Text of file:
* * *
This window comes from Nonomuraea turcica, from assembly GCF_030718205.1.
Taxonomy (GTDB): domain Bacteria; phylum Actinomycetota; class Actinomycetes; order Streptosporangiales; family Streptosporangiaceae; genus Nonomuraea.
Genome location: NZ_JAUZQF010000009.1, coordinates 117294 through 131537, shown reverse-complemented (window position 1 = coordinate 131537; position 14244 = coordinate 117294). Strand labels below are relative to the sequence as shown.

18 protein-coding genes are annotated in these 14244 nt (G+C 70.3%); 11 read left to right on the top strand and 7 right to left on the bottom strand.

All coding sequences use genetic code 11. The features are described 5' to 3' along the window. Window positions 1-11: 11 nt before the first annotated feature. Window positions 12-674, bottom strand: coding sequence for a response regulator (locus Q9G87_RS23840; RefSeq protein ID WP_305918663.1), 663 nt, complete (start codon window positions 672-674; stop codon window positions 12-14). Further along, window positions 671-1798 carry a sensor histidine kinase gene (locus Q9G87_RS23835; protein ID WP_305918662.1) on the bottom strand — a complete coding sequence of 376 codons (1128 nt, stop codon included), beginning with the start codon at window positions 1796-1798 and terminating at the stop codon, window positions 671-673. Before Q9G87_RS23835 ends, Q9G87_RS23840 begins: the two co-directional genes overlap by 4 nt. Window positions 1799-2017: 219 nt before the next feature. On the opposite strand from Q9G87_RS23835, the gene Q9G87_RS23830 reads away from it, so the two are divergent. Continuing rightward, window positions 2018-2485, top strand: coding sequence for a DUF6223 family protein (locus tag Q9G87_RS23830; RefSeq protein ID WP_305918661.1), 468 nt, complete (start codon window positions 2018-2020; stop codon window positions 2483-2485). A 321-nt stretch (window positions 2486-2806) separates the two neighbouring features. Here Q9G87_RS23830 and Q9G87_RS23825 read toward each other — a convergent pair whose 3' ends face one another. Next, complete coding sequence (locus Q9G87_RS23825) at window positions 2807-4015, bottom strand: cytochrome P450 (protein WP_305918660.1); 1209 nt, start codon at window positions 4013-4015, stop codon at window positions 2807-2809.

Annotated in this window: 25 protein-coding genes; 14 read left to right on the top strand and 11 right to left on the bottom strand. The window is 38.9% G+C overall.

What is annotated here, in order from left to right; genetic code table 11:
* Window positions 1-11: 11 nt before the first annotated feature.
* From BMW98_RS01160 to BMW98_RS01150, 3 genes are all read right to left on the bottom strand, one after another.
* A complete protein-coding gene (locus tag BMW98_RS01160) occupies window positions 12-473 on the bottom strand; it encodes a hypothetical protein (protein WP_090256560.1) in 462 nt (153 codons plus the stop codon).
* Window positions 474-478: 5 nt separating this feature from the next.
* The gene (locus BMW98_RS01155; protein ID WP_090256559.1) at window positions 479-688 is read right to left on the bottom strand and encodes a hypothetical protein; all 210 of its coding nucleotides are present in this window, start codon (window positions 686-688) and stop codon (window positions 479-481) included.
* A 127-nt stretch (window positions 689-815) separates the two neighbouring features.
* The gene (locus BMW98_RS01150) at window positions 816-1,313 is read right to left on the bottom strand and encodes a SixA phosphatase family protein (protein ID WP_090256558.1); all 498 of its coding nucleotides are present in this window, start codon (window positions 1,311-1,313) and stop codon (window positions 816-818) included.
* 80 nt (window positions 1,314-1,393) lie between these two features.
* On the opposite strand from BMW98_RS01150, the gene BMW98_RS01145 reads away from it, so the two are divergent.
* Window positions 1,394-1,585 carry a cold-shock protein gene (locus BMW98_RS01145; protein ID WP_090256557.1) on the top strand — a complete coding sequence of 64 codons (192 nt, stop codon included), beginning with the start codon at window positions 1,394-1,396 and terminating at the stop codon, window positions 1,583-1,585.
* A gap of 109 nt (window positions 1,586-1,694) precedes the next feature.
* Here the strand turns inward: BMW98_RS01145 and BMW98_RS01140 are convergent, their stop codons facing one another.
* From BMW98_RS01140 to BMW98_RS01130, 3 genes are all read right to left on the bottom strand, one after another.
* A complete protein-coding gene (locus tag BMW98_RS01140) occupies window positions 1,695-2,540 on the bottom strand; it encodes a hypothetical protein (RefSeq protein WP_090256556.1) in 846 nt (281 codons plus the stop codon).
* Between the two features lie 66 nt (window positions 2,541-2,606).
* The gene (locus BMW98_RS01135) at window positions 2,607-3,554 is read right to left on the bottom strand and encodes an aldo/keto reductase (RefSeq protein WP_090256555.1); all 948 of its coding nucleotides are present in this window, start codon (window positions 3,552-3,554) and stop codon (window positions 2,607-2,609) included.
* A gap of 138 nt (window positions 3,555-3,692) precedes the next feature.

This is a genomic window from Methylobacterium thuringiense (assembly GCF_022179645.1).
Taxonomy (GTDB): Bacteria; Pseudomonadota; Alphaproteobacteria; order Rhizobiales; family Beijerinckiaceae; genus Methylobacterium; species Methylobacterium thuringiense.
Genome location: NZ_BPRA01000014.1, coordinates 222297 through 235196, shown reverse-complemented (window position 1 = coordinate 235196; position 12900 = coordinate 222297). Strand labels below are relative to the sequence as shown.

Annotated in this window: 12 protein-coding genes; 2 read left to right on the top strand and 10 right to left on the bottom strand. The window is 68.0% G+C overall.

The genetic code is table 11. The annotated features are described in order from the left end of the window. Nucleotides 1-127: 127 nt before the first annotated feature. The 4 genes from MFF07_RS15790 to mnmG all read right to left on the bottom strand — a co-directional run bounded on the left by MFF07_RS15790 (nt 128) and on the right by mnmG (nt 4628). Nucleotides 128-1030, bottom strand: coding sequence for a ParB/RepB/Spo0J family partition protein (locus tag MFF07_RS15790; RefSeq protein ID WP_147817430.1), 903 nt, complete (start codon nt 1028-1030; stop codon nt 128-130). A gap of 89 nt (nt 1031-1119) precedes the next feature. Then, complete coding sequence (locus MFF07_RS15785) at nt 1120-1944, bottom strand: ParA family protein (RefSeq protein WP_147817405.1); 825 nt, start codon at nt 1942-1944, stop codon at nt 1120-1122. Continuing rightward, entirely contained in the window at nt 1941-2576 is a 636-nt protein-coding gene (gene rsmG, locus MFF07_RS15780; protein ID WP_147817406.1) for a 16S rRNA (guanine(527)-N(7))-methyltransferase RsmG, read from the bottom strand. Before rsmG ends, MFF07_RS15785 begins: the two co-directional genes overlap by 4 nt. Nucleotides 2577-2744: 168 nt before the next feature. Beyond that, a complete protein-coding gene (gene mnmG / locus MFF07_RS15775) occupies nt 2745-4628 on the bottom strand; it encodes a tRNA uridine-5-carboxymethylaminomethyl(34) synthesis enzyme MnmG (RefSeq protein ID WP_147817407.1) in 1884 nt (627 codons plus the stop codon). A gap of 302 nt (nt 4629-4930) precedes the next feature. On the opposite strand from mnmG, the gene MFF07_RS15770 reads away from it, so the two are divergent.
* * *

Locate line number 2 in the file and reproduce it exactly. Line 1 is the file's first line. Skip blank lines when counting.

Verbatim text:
Taxonomy (GTDB): domain Bacteria; phylum Actinomycetota; class Actinomycetes; order Streptosporangiales; family Streptosporangiaceae; genus Nonomuraea.